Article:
Plant anatomy is an old field, so should today's systematists be interested in it? Yes, most of them should, to some extent. For their own selfish reasons. Having knowledge of plant anatomy, being able to make sections, being able to use an electron microscope, and being able to teach a plant anatomy course are all skills that the employer of a systematist might find very attractive. Remember that your employability depends on your having skills that a particular employer wants--so if you have skills in structural botany, you as a systematist look more interesting to many employers than systematists who know little about plant anatomy.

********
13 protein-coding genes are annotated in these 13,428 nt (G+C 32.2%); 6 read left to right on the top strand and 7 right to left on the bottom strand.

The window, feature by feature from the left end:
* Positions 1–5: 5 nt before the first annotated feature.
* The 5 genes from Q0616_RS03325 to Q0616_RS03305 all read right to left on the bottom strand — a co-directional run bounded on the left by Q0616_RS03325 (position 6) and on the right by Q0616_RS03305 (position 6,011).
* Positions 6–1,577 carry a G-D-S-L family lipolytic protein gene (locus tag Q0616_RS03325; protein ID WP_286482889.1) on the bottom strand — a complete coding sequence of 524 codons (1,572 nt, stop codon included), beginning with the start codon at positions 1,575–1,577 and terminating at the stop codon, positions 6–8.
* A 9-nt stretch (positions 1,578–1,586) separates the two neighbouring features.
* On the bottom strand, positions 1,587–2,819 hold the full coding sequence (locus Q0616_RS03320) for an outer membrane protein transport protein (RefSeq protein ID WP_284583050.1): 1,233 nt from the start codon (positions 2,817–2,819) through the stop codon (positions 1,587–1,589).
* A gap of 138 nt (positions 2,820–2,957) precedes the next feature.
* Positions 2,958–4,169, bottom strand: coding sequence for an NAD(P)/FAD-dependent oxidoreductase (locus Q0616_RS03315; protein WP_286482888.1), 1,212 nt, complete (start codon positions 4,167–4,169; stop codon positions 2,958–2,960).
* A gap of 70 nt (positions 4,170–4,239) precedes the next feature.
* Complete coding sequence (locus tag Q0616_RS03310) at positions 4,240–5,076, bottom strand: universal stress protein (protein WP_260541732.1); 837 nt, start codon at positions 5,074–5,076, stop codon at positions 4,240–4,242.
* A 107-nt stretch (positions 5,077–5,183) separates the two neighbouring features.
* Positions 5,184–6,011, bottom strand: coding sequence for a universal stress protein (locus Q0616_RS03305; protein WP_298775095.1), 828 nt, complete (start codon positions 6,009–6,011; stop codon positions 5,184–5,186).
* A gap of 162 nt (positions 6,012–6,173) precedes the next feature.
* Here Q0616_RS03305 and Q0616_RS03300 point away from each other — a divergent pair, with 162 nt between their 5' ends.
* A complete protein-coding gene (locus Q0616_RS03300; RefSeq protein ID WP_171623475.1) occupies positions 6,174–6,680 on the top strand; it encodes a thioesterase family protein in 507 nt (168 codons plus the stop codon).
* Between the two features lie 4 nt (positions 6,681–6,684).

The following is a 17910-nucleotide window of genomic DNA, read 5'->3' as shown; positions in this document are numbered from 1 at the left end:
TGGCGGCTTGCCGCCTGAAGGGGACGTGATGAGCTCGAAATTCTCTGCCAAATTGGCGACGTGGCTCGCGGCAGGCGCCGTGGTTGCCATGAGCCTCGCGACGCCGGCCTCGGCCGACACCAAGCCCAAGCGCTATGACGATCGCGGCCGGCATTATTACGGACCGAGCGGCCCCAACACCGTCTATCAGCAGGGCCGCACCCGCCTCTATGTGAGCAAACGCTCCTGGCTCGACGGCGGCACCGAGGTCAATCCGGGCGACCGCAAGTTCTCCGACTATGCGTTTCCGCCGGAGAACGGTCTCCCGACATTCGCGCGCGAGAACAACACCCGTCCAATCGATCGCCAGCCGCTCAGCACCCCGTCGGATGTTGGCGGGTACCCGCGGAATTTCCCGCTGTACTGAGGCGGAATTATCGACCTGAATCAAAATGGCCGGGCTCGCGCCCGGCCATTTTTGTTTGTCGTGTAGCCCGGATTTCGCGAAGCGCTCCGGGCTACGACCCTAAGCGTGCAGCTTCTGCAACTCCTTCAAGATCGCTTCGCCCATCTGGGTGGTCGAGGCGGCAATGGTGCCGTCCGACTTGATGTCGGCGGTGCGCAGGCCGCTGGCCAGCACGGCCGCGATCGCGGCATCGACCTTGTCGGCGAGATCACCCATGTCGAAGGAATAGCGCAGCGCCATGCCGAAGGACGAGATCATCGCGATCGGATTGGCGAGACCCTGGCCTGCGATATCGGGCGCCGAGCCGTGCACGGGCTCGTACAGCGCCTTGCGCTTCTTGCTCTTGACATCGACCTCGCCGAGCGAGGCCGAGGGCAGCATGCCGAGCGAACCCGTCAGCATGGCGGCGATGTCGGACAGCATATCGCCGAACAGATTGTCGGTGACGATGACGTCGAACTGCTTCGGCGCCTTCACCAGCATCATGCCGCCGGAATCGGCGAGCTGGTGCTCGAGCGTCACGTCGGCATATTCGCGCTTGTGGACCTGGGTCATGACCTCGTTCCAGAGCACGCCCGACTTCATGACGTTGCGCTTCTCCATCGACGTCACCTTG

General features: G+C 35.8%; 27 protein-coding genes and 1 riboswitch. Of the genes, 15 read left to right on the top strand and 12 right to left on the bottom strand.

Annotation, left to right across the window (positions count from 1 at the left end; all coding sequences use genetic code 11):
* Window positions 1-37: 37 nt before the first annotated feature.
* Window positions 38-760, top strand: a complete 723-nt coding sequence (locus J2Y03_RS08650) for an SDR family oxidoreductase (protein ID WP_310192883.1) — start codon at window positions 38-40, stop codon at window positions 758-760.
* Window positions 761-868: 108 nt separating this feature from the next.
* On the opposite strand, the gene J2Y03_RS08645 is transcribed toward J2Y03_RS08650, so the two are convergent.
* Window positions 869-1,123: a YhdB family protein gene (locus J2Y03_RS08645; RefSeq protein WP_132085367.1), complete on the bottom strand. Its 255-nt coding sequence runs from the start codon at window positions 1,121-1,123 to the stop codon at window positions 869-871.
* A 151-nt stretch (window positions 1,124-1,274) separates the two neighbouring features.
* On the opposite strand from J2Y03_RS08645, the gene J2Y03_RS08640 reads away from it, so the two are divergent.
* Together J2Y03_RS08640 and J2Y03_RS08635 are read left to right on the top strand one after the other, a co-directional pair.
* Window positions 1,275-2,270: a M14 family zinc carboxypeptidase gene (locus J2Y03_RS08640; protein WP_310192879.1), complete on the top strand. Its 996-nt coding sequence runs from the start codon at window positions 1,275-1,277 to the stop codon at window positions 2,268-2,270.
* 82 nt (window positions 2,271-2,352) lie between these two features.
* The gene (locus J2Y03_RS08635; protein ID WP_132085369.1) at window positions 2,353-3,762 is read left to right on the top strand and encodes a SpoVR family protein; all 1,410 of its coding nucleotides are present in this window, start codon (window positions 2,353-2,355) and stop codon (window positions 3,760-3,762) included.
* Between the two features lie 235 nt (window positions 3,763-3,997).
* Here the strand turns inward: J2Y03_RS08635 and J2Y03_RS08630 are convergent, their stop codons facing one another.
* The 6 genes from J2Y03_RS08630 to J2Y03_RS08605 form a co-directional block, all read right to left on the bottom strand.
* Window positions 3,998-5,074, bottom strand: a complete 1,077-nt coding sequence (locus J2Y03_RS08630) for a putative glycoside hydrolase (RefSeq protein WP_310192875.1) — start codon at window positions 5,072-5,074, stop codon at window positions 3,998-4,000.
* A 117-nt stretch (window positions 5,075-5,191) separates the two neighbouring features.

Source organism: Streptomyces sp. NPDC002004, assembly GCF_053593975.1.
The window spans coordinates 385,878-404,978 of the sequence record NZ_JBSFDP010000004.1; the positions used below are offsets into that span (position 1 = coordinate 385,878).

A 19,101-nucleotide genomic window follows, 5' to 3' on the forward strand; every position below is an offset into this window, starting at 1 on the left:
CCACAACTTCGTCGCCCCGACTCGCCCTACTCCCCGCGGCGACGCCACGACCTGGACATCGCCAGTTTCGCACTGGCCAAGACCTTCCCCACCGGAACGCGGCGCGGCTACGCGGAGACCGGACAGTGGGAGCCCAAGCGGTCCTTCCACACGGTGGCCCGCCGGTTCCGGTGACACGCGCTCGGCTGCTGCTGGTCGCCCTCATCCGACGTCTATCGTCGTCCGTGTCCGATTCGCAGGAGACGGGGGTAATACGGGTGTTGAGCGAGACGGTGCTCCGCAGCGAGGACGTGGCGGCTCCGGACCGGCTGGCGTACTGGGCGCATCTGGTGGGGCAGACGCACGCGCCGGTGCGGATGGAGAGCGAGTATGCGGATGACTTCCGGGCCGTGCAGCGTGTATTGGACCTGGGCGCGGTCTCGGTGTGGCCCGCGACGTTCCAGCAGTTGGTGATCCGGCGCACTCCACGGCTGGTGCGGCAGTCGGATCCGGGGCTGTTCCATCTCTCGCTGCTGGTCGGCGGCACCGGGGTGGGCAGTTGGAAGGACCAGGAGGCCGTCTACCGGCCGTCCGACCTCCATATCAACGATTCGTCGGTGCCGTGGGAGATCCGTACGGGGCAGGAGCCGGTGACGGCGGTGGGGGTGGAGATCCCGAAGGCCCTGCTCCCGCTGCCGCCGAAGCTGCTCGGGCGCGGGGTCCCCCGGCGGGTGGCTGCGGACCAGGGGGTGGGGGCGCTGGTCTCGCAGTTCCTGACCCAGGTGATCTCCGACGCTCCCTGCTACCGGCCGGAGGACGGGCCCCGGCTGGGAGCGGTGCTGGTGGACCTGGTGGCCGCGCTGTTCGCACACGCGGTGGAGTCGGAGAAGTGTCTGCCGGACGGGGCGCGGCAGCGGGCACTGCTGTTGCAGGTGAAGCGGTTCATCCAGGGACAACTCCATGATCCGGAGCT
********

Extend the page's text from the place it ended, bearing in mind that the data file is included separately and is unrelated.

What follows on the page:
Plant anatomy is still a vital field in which knowledge is synthesized. Phylogenetic trees offer hypotheses about divergences of taxa, but plant anatomy can offer underlying reasons for those divergences. Plants present structures to the environment--most of the tools that a plant uses for survival can be described in terms of anatomical structures. Consequently, plant evolution is, to no small extent, the story of changes in structures so as to suit environmental conditions. So there's a rich dimension awaiting you in plant anatomy.
Sherwin Carlquist, Santa Barbara